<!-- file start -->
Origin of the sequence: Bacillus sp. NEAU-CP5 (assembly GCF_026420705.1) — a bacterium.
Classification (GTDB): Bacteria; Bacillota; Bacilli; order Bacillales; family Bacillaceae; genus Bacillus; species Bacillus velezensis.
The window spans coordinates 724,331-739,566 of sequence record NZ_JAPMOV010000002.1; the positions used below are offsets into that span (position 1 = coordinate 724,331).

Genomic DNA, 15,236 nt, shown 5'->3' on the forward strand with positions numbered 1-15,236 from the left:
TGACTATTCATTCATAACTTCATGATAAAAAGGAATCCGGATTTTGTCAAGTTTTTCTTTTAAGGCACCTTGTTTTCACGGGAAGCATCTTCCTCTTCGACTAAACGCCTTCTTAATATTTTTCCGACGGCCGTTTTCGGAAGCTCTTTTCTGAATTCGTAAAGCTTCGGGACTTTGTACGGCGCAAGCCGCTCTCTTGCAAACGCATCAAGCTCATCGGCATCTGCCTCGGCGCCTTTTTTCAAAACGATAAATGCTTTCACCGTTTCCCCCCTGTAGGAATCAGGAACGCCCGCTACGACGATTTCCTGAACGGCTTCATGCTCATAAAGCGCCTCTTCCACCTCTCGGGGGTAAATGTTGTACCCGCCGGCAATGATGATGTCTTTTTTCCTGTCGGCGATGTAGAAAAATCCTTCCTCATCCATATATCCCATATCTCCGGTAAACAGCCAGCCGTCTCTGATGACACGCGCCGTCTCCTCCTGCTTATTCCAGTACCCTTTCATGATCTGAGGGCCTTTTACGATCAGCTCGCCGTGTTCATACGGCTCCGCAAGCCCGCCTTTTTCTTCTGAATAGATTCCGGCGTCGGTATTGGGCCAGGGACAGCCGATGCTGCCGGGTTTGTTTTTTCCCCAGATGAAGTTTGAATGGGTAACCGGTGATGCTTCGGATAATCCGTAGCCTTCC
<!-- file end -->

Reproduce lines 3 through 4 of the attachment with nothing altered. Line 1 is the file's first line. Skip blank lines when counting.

The window spans coordinates 724,331-739,566 of sequence record NZ_JAPMOV010000002.1; the positions used below are offsets into that span (position 1 = coordinate 724,331).

Genomic DNA, 15,236 nt, shown 5'->3' on the forward strand with positions numbered 1-15,236 from the left: